Sports

Stay fit and cool at area lakes, pools

Jerin Wilson plays in the shallow water of the county park on Lake Goodwins north shore under his mothers watchful eye. The water gets no deeper than about two and a half feet all the way to the dock that borders the swimming area. -
Jerin Wilson plays in the shallow water of the county park on Lake Goodwins north shore under his mothers watchful eye. The water gets no deeper than about two and a half feet all the way to the dock that borders the swimming area.
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The dog days of August are here.
And in the timeless summer tradition, people flock to the beach to cope with the heat.
According to Rich Patton, park operations supervisor for Snohomish County Parks and Recreation, its the versatility of the area beaches that attracts families to swim in the lakes despite opportunities to swim at local pools.
We have a lot to offer out in our parks. At Twin Lakes, we offer hiking around the lakes. Kids can bring their bicycles too, he said. You can make it a family outing, have a picnic out there, things you cant do at a pool.
With the Puget Sound and the Seven Lakes area a short drive away, theres plenty of water. But the county manages only a couple beaches in the area Twin Lakes, and the recently opened park on Lake Goodwin on Lakewood Avenue.
Patton said his office encourages swimmers to use sanctioned beaches, which have perks over some of the other areas. In addition to areas delegated specifically for swimming, the local parks are much easier to access and often safer than competing with watercraft for a piece of the water.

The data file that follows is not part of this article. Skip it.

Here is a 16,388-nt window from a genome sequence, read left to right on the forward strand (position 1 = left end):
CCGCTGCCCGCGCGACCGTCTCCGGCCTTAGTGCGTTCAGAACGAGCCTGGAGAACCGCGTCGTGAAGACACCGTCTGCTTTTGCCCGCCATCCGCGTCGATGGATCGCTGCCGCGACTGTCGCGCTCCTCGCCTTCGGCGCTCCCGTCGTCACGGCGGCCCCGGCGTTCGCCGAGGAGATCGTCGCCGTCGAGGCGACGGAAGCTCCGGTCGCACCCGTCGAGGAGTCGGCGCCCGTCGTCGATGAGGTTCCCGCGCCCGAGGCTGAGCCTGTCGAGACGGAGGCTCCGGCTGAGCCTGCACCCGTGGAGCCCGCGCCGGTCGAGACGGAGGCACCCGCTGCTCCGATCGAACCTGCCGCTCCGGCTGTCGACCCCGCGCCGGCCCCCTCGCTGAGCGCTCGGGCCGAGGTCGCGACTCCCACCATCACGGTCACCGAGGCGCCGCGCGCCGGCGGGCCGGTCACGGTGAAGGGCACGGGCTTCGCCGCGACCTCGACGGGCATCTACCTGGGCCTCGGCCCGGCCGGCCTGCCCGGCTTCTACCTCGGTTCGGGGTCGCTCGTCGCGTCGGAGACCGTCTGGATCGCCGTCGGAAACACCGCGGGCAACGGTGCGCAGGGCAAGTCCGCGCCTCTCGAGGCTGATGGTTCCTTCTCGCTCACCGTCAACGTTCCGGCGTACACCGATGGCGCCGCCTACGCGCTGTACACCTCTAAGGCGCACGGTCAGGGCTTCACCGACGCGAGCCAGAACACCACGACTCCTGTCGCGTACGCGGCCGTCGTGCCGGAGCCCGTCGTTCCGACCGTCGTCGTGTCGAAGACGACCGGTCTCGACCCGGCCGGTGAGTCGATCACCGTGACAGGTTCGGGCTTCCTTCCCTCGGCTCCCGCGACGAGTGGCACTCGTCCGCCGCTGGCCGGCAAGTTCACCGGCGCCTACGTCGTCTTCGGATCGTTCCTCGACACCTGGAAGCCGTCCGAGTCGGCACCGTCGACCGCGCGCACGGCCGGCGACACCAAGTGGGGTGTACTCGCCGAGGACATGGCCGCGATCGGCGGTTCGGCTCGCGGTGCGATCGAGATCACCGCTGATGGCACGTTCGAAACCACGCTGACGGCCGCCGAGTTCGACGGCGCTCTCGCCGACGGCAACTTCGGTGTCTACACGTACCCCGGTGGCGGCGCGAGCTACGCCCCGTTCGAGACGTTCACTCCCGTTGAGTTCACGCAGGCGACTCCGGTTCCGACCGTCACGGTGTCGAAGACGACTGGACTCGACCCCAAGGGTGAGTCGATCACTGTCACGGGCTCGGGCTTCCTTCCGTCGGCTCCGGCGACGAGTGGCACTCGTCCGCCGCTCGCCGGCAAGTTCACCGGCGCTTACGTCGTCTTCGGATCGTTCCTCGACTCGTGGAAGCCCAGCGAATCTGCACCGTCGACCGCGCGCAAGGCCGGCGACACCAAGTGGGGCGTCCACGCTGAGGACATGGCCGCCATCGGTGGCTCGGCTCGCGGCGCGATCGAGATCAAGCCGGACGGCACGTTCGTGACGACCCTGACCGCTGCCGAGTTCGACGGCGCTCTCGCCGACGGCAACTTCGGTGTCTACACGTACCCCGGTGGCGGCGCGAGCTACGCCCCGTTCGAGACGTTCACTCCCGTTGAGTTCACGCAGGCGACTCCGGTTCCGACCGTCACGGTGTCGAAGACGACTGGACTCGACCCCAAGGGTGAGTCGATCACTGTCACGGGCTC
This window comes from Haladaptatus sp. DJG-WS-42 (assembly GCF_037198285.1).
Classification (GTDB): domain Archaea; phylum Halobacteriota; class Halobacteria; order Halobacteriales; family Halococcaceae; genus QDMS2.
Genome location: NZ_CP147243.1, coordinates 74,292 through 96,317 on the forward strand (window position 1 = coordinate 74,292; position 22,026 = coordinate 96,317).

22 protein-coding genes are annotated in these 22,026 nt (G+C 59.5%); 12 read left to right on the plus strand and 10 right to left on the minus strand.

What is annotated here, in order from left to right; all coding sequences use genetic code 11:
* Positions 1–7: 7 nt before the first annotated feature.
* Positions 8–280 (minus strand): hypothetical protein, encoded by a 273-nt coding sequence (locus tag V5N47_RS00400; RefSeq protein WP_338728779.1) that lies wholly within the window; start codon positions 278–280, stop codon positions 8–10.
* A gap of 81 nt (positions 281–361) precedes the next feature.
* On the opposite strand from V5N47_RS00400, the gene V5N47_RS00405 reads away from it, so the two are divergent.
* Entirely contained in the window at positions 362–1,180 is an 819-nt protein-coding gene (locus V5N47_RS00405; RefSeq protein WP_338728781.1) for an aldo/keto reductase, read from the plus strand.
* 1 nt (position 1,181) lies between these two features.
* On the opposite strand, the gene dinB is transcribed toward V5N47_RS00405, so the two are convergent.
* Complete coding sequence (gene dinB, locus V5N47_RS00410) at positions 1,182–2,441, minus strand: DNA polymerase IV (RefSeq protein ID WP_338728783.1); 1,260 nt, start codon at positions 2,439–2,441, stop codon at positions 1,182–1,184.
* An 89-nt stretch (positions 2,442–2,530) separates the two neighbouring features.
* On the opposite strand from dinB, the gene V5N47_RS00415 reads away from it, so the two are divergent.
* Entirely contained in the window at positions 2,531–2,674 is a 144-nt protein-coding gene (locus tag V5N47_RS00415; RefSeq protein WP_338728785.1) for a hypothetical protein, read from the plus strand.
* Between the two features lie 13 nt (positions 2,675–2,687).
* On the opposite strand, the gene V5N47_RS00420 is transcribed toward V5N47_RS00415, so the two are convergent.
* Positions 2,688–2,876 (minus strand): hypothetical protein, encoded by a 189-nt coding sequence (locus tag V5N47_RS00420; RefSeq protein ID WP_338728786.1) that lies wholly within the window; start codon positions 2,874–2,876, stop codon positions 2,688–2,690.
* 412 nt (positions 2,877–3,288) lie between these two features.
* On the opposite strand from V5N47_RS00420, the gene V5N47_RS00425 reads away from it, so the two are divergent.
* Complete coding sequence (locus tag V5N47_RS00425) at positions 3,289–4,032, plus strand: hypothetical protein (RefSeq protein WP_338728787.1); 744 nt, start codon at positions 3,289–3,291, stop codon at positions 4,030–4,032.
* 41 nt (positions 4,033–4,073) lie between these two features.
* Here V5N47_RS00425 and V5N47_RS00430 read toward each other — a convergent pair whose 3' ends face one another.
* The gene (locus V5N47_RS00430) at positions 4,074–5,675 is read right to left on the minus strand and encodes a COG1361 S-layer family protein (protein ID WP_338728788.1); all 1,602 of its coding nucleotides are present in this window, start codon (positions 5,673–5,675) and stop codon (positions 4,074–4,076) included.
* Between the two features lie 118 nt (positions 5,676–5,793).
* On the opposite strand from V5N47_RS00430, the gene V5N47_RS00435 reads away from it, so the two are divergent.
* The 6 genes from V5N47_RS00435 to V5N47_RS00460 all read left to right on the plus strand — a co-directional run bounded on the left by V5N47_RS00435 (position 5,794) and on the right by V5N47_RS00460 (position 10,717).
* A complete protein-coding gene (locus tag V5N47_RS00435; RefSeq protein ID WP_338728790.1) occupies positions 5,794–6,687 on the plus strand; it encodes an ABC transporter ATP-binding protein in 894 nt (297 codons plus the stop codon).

The park on Lake Goodwin was designed to be family friendly with a lengthy stretch of shallow water for small children, he added.
The park is the smaller of two beaches on Lake Goodwin. Wenberg State Park has about 75 yards of sandy beach, attracting families and swimmers of all ages.
The price tag on the beaches is another factor driving swimmers to the lakes.
None of the county lakes have lifeguards, Patton said, but steps are taken to contribute to public safety, including rangers patrolling the lakes and a loaner lifejacket program at Twin Lakes.
He added that authorities monitor the health of the lakes to ensure the safety of swimmers who go into the water.
For other swimmers who prefer a more controlled swimming area, pools are an attractive alternative, said Randy Cummings with Stillaguamish Athletic Club.
We have a lot of people who choose it because its their only form of workout year round, a lot of seniors who have mobility problems and so forth, Cummings explained. He added that with pool depths and settings clearly visible put swimmers minds at ease.
Wendy Bart, the executive director for the Marysville YMCA, echoed the sentiment.
One benefit of coming to a pool like at the YMCA is we have a lifeguard at the pool, Bart said. These days not a lot of the lakes are supervised by a lifeguard, which I think can be frightening for a lot of people with little kids.
Bart added that at the YMCA, which offers lessons and workouts in the pool, theres a social element that comes with the routine of classes.
Stillaguamish Athletic Club and the YMCA offer community swims to the public at reduced prices for non-members. The pool at Marysville-Pilchuck High School also keeps open swim hours.

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